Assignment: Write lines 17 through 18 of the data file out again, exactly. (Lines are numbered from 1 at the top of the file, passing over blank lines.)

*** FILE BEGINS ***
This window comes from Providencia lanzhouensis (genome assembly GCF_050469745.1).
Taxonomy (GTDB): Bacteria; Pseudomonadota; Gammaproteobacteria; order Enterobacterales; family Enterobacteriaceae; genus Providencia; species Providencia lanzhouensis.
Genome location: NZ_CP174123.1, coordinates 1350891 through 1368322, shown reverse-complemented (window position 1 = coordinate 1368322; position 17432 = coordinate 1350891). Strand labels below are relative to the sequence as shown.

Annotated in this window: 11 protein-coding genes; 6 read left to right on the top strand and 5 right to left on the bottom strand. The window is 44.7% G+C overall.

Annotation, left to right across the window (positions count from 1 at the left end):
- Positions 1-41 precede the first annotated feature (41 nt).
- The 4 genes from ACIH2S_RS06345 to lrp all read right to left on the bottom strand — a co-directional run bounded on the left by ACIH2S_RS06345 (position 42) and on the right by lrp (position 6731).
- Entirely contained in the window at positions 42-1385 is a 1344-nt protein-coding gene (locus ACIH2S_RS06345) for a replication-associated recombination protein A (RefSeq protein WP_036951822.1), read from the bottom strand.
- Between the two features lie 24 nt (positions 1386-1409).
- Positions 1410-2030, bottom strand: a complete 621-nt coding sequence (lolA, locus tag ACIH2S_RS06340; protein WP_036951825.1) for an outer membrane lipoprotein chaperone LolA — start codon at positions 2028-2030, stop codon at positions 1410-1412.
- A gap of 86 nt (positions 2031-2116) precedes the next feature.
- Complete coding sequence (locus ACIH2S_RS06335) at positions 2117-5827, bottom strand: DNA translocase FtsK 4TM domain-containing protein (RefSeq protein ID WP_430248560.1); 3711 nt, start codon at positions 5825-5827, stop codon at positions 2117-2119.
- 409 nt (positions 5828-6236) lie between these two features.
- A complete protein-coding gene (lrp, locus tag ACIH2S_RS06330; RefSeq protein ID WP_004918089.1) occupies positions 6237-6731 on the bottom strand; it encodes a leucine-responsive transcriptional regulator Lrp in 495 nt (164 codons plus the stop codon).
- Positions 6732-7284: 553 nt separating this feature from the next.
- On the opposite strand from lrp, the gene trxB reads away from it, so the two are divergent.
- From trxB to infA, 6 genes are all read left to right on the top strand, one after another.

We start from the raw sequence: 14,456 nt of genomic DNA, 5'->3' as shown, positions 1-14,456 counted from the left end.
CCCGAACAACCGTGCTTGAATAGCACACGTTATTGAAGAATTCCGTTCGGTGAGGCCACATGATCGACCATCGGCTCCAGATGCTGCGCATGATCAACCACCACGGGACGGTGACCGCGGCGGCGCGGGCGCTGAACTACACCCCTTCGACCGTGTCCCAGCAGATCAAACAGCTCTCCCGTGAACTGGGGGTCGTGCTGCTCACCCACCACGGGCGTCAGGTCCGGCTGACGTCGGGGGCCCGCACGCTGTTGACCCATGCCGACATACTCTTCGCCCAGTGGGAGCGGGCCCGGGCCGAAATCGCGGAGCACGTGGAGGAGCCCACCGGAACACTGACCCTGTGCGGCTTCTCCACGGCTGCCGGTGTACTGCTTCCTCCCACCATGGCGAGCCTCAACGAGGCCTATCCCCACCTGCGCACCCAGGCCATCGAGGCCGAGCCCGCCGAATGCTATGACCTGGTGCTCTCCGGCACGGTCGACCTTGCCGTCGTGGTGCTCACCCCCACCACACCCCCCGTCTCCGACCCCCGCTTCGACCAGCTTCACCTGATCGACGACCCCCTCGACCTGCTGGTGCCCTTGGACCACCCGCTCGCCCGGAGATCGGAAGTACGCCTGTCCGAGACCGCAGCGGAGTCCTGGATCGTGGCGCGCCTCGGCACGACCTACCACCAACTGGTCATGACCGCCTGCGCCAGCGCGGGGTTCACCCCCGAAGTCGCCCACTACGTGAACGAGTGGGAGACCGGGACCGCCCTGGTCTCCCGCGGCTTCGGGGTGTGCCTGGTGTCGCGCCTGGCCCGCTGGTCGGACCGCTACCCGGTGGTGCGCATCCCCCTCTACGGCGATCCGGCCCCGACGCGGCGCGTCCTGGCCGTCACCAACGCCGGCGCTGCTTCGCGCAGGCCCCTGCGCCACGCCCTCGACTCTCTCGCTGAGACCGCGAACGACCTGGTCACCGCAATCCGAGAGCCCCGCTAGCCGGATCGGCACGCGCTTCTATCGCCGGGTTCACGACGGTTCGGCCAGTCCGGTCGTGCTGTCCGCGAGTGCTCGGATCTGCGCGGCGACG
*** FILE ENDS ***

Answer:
- From trxB to infA, 6 genes are all read left to right on the top strand, one after another.

We start from the raw sequence: 14,456 nt of genomic DNA, 5'->3' as shown, positions 1-14,456 counted from the left end.